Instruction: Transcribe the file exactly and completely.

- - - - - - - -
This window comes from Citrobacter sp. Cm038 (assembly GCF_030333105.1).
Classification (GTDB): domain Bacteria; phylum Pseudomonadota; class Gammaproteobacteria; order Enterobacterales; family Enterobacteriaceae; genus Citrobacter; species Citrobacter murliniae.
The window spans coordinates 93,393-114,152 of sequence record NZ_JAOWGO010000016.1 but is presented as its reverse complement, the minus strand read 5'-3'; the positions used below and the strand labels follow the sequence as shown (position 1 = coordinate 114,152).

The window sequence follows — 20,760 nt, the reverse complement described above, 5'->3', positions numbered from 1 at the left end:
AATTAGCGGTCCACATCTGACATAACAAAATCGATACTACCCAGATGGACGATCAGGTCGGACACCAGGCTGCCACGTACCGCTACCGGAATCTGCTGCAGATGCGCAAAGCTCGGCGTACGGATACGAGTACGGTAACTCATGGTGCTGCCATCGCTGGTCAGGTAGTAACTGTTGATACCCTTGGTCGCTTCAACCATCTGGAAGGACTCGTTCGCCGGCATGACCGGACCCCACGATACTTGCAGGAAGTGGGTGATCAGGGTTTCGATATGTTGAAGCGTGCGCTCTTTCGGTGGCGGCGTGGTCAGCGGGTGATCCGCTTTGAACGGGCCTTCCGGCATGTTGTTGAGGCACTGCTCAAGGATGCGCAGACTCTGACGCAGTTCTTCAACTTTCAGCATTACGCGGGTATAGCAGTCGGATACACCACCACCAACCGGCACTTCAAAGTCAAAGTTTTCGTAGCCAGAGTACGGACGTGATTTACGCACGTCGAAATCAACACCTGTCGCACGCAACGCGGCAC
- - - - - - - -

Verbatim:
This window comes from Citrobacter sp. Cm038 (assembly GCF_030333105.1).
Classification (GTDB): domain Bacteria; phylum Pseudomonadota; class Gammaproteobacteria; order Enterobacterales; family Enterobacteriaceae; genus Citrobacter; species Citrobacter murliniae.
The window spans coordinates 93,393-114,152 of sequence record NZ_JAOWGO010000016.1 but is presented as its reverse complement, the minus strand read 5'-3'; the positions used below and the strand labels follow the sequence as shown (position 1 = coordinate 114,152).

The window sequence follows — 20,760 nt, the reverse complement described above, 5'->3', positions numbered from 1 at the left end:
AATTAGCGGTCCACATCTGACATAACAAAATCGATACTACCCAGATGGACGATCAGGTCGGACACCAGGCTGCCACGTACCGCTACCGGAATCTGCTGCAGATGCGCAAAGCTCGGCGTACGGATACGAGTACGGTAACTCATGGTGCTGCCATCGCTGGTCAGGTAGTAACTGTTGATACCCTTGGTCGCTTCAACCATCTGGAAGGACTCGTTCGCCGGCATGACCGGACCCCACGATACTTGCAGGAAGTGGGTGATCAGGGTTTCGATATGTTGAAGCGTGCGCTCTTTCGGTGGCGGCGTGGTCAGCGGGTGATCCGCTTTGAACGGGCCTTCCGGCATGTTGTTGAGGCACTGCTCAAGGATGCGCAGACTCTGACGCAGTTCTTCAACTTTCAGCATTACGCGGGTATAGCAGTCGGATACACCACCACCAACCGGCACTTCAAAGTCAAAGTTTTCGTAGCCAGAGTACGGACGTGATTTACGCACGTCGAAATCAACACCTGTCGCACGCAACGCGGCAC